Background: (1) One year ago, El Salvador was the first country in world to make bitcoin legal tender, and (2) these conferences tend to be attended by the most hardcore bitcoiners, not so much the everyday users.
How does Chivo wallet work for bitcoin inheritance?
When El Salvador launched bitcoin as legal tender, that came along with a government-maintained software wallet that you can keep on your phone (called Chivo). Based on my conversations with locals and with the researcher that I hired, Chivo is by far the dominant wallet in use in El Salvador.
This is unlike other parts of the world where there are at least a dozen popular wallets (hardware and software). While the rest of the world is still scattered, El Salvador has one main wallet that everyone uses. It’s not like Mac vs. PC or Apple vs. Android phones (where people usually have one or the other).
The Chivo wallet is highly centralized and KYC (“know your client”), which means you can’t get this wallet unless it is linked to your national ID number. It is managed by a centralized entity (the government). This is the antithesis of what U.S. bitcoiners are into.
One pro is that because it is centrally managed, you don’t have to worry about losing your seed phrase. The government knows that the bitcoin belongs to a certain person.
Another pro to this is that you can name a beneficiary on your wallet, like an IRA or life insurance. If you pass away, your heirs can theoretically call customer service. The heir would need to submit the equivalent of a death certificate, letters testamentary, and a claim form to have the bitcoin transferred to the heir’s Chivo wallet.
While in El Salvador, my researcher and I tested customer service for a death claim. We called a few times to get different representatives. They had no idea what to do for a dead customer. To be fair, even if you call Binance, Gemeni, or even Bank of America, they don’t know what they are doing either!
Salvadoran bitcoin estates data
There’s not much data on how it’s been working, since it’s only been one year. Most of the bitcoin users are on the younger side. El Salvador has a population of six million. Not many of the deaths in the past year were of younger people. Those who died were not bitcoin holders and also not using Chivo. For this reason, we weren’t able to gather much information about self-custody issues or seed phrases lost, etc.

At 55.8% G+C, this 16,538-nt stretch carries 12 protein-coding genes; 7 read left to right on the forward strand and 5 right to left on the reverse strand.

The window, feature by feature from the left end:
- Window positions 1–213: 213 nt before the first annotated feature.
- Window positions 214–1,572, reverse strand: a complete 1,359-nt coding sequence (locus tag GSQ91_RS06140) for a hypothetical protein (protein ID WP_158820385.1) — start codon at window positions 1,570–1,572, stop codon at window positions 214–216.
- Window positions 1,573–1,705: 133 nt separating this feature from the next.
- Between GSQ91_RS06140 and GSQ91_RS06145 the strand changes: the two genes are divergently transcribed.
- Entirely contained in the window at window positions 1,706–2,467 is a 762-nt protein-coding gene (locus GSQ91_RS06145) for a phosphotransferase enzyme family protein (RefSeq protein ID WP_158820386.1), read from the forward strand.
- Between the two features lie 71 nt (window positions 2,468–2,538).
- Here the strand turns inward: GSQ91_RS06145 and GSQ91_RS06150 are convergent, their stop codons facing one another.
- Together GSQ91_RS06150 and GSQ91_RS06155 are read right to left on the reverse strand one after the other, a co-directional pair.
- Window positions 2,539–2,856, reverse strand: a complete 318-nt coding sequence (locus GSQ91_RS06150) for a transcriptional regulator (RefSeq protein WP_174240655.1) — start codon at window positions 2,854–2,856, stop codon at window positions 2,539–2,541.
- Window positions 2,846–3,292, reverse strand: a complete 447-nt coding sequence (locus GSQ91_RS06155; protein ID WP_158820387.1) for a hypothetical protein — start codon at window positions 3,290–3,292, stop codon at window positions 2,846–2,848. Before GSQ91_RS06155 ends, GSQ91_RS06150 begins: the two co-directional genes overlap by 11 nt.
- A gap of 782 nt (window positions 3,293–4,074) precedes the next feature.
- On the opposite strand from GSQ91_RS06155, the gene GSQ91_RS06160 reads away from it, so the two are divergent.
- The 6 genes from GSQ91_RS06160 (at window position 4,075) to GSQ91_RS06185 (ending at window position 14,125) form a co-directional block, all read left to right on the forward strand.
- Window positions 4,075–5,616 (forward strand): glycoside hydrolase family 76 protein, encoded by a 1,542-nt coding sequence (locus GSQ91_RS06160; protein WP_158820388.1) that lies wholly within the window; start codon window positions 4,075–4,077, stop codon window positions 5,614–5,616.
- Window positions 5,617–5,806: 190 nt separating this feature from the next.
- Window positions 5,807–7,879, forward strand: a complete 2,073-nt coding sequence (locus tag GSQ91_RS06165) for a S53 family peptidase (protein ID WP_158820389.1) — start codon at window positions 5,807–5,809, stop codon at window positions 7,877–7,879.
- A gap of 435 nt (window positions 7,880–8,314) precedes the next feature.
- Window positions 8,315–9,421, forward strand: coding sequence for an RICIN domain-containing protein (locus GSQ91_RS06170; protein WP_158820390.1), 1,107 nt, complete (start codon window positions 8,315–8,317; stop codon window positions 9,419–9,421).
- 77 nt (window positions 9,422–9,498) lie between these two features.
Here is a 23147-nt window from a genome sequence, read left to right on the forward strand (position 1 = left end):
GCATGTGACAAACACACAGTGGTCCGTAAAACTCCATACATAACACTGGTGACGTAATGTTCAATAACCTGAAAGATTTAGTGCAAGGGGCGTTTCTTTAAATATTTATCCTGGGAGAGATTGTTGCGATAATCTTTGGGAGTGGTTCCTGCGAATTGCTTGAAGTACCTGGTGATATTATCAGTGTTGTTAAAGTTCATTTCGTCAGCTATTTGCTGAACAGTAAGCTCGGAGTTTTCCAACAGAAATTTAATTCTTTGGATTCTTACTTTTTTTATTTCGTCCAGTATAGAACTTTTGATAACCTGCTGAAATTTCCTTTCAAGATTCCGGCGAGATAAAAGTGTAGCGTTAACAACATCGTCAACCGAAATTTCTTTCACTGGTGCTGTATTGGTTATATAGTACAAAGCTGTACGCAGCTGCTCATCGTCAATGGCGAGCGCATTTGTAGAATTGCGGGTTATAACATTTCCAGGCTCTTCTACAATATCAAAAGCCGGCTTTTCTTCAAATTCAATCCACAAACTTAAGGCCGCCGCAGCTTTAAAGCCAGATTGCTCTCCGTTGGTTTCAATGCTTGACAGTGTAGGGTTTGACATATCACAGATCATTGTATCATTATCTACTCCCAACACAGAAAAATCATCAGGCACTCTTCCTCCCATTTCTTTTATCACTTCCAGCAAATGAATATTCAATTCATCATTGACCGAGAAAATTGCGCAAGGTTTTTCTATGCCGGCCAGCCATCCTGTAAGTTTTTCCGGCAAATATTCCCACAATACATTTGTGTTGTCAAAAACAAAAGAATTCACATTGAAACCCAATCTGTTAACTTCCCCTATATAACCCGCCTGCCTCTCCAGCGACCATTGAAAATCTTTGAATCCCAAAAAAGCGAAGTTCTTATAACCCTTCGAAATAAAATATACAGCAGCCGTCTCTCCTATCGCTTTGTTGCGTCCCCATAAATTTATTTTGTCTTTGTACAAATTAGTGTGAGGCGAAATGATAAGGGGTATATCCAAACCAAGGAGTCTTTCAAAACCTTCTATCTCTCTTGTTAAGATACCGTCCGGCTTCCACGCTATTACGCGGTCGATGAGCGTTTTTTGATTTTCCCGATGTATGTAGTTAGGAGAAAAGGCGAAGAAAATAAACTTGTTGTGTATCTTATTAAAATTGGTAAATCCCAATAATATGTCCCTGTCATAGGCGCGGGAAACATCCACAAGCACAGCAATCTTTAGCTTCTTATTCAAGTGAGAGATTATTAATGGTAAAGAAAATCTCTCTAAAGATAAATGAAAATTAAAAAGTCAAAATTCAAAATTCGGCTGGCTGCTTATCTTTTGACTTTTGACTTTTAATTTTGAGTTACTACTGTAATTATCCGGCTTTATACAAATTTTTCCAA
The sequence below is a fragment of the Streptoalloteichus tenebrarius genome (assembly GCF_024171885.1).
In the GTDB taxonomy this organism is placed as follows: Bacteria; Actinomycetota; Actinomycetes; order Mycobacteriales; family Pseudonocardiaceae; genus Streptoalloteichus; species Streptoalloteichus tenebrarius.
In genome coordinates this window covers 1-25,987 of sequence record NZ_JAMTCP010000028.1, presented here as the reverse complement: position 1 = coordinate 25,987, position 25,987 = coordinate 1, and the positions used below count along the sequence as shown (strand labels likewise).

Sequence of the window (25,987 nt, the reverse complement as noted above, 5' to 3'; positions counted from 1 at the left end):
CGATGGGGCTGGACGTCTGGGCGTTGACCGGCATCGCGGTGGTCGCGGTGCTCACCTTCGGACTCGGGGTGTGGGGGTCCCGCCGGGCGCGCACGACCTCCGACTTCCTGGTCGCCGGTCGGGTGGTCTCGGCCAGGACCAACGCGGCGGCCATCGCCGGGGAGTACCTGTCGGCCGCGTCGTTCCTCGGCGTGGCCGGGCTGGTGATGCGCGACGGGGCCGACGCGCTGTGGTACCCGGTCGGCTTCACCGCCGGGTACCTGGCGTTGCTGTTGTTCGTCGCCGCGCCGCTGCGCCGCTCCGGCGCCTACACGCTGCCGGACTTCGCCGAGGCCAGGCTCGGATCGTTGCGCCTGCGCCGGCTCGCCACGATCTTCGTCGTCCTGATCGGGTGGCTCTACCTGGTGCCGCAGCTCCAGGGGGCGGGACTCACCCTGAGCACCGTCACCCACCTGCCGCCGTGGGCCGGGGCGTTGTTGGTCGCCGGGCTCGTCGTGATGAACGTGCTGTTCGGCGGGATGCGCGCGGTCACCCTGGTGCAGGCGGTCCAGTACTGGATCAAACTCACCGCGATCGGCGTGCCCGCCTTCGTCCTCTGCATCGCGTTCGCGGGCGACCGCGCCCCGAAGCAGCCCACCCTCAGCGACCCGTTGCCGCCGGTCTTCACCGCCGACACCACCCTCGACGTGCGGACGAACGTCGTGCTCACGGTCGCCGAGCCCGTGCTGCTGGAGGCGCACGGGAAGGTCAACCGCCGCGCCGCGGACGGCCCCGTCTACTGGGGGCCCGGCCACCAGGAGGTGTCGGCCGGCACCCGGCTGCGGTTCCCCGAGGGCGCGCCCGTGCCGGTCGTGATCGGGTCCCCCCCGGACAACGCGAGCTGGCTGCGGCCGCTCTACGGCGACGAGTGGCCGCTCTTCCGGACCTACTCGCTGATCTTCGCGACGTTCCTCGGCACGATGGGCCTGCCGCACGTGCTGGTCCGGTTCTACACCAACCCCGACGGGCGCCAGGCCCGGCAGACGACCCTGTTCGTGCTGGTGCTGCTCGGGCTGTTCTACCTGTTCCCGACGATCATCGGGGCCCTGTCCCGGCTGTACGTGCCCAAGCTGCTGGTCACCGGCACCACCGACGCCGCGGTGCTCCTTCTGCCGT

Recently, Chivo enabled linking your bitcoin wallet to your legacy bank account. There’s no privacy, but the point is to minimize volatility. For example, I pay my Uber driver $10, and he doesn’t want to take the risk of bitcoin going up or down. He has the option to accept the bitcoin then immediately convert it to dollars. This is how the government addressed the users’ fears of volatility, etc.
People who need this money for daily needs want something that won’t fluctuate. If users are using bitcoin like PayPal or Venmo (converting everything to dollars), there may not be many probate issues. These users aren’t investing in bitcoin, rather just using bitcoin like a Venmo system.
Bitcoiners are thinking about inheritance
The conference in El Salvador was surprisingly well-attended: there was standing room only, but people were also sitting on the floor. There were so many other presentations cooler than bitcoin inheritance, that I thought I’d be lucky to see a dozen people.
During the Q&A part, it seemed like multisig was the most popular solution. Remember, these were hardcore bitcoiners, and multisig is not a technically easy solution.
Shamir’s secret sharing was also a very popular solution. As you may recall, this process involves splitting up a seed phrase that’s not too risky. I will look into this further and make future posts about my findings.
But what about solutions for everyday users? They want to keep the bitcoin in their own custody without living in fear of catastrophic loss upon their passing. One possible solution is to have a multisig with someone who knows how to execute it, such as a professional bitcoin executor.
Some other observations from my time in El Salvador: the bitcoin tourists were the ones paying with bitcoin. Vendors were reluctant to let us pay for things with bitcoin. One cabbie said he accepted bitcoin, but when I arrived at the destination, he asked for dollars because his phone wasn’t working. After a little prying, I found he could open his Chivo app just fine. It seems that he didn’t know he could immediately convert the bitcoin to dollars.
My book, “How Probate Works,” can relate to bitcoin inheritance as well. At the conference, I handed out many free copies of the book, and people were interested. If you did not get a free copy at the workshop, you can also find my book on Amazon.